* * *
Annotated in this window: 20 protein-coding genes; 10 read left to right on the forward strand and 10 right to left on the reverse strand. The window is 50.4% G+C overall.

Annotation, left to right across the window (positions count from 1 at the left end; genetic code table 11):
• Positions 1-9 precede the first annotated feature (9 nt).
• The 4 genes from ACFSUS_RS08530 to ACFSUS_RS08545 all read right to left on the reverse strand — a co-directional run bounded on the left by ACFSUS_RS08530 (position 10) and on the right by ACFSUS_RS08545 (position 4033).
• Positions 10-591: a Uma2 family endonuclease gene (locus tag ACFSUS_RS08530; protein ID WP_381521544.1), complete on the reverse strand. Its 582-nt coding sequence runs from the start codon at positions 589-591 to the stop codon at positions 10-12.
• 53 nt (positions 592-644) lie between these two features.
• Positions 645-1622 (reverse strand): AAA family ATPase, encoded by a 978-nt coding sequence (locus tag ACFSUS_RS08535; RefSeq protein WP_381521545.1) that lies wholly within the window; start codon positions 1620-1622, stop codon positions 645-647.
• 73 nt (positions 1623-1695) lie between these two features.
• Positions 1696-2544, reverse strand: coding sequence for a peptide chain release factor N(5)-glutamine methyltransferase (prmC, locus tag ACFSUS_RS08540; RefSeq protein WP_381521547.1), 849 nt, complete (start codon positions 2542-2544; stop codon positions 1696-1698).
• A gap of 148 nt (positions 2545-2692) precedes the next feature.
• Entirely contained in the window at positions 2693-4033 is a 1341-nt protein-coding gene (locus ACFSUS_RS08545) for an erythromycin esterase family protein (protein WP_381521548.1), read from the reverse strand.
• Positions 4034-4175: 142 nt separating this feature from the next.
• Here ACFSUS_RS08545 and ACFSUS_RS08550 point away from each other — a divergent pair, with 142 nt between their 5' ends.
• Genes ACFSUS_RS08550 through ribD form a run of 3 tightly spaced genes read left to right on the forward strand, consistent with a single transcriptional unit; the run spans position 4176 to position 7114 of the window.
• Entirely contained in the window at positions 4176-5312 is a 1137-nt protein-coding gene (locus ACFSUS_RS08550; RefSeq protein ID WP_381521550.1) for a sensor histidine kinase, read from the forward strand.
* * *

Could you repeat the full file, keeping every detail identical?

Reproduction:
Annotated in this window: 20 protein-coding genes; 10 read left to right on the forward strand and 10 right to left on the reverse strand. The window is 50.4% G+C overall.

Annotation, left to right across the window (positions count from 1 at the left end; genetic code table 11):
• Positions 1-9 precede the first annotated feature (9 nt).
• The 4 genes from ACFSUS_RS08530 to ACFSUS_RS08545 all read right to left on the reverse strand — a co-directional run bounded on the left by ACFSUS_RS08530 (position 10) and on the right by ACFSUS_RS08545 (position 4033).
• Positions 10-591: a Uma2 family endonuclease gene (locus tag ACFSUS_RS08530; protein ID WP_381521544.1), complete on the reverse strand. Its 582-nt coding sequence runs from the start codon at positions 589-591 to the stop codon at positions 10-12.
• 53 nt (positions 592-644) lie between these two features.
• Positions 645-1622 (reverse strand): AAA family ATPase, encoded by a 978-nt coding sequence (locus tag ACFSUS_RS08535; RefSeq protein WP_381521545.1) that lies wholly within the window; start codon positions 1620-1622, stop codon positions 645-647.
• 73 nt (positions 1623-1695) lie between these two features.
• Positions 1696-2544, reverse strand: coding sequence for a peptide chain release factor N(5)-glutamine methyltransferase (prmC, locus tag ACFSUS_RS08540; RefSeq protein WP_381521547.1), 849 nt, complete (start codon positions 2542-2544; stop codon positions 1696-1698).
• A gap of 148 nt (positions 2545-2692) precedes the next feature.
• Entirely contained in the window at positions 2693-4033 is a 1341-nt protein-coding gene (locus ACFSUS_RS08545) for an erythromycin esterase family protein (protein WP_381521548.1), read from the reverse strand.
• Positions 4034-4175: 142 nt separating this feature from the next.
• Here ACFSUS_RS08545 and ACFSUS_RS08550 point away from each other — a divergent pair, with 142 nt between their 5' ends.
• Genes ACFSUS_RS08550 through ribD form a run of 3 tightly spaced genes read left to right on the forward strand, consistent with a single transcriptional unit; the run spans position 4176 to position 7114 of the window.
• Entirely contained in the window at positions 4176-5312 is a 1137-nt protein-coding gene (locus ACFSUS_RS08550; RefSeq protein ID WP_381521550.1) for a sensor histidine kinase, read from the forward strand.